Microsoft’s chairman and chief software architect Bill Gates tomorrow will officially launch the latest version of Windows XP Media Center Edition 2005 operating system, complete with extensions that play or record video, music and other media.
The update to Windows XP Professional will offer users an all-in-one system designed to take the place of a DVD player, digital VCR, stereo and TV.
Microsoft’s first attempt to go Hollywood with its Media Center in 2002 was met with customer complaints of poor image quality. But analysts expect the new version, code-named Symphony, to boast better picture quality with chips specially designed for TV. Symphony also has a remote control and support for two TV tuners so users can record one program while watching another.
“Media Center’s success comes down to three issues,” IDC Vice President Roger Kay told the E-Commerce Times. “How pleasing the experience is, the ecosystem of partners and their ability to work together smoothly, and the price.”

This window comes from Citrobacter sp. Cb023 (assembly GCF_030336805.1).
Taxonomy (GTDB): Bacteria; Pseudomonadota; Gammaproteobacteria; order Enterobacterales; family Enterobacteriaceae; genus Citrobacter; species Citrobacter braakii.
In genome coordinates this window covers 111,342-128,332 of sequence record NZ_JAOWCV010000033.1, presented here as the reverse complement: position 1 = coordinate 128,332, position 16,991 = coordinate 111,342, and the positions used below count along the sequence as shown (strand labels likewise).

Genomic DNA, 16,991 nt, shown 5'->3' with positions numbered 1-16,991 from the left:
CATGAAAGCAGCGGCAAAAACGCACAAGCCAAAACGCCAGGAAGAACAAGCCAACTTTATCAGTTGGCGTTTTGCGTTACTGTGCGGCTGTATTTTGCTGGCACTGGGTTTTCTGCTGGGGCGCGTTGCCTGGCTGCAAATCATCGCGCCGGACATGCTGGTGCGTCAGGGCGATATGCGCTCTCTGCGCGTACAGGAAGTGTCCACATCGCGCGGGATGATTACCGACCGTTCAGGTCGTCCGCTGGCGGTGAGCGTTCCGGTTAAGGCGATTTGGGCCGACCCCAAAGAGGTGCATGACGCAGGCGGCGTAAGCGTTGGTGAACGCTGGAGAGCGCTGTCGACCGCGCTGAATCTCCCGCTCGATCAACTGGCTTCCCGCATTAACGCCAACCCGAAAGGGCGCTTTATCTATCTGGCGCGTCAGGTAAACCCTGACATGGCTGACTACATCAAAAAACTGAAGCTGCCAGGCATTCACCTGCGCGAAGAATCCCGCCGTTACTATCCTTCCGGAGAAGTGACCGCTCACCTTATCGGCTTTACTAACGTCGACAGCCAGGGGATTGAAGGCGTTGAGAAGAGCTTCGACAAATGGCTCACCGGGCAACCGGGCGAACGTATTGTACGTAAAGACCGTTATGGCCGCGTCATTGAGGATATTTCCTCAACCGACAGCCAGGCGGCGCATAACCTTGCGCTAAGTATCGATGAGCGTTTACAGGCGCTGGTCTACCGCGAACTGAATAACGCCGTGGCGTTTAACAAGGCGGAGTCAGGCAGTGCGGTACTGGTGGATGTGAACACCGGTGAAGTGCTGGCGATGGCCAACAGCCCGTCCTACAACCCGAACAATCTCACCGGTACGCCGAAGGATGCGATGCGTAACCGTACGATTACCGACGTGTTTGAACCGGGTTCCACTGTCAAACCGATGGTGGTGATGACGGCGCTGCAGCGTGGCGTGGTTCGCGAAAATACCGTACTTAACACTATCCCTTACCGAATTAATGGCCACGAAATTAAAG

Media Center Extender, a new technology that Gates originally discussed in January, is also expected to be announced tomorrow. The program can transfer content from a Media Center PC to a TV or other display anywhere in the home.
“Consumers are telling us that they don’t want to be tied to the room where their PC lives to look at their digital pictures or view a program recorded on their Media Center PC,” said Joe Belfiore, a general manager in the Windows eHome Division at Microsoft.
“With industry partners, we are meeting this demand by developing innovative products that give consumers the freedom to enjoy their digital entertainment experiences anywhere in the home.”
Ecosystem in Place
Those industry partners include Alienware, Dell, Gateway, HP, Samsung Electronics, Tatung and Wistron Corp.
“Today’s consumers want flexibility, convenience and personalization of content,” said Louis Burns, Intel vice president and general manager of the Desktop Platforms Group. “They want to be able to download content, making their choices from a boundless online library and want to play back that content on a myriad of devices from MP3 players to TVs and PCs and everything in between.”
Kay said Microsoft has the ecosystem in place to compete with Apple’s music solution and TiVo’s video solution. The only other competition is the traditional home entertainment center stack. Of course, that’s pretty significant competition.
“Microsoft’s timing is good with the upcoming holiday season,” Kay said. “If they can get the prices in line fairly quickly, then it could stimulate mass market adoption.”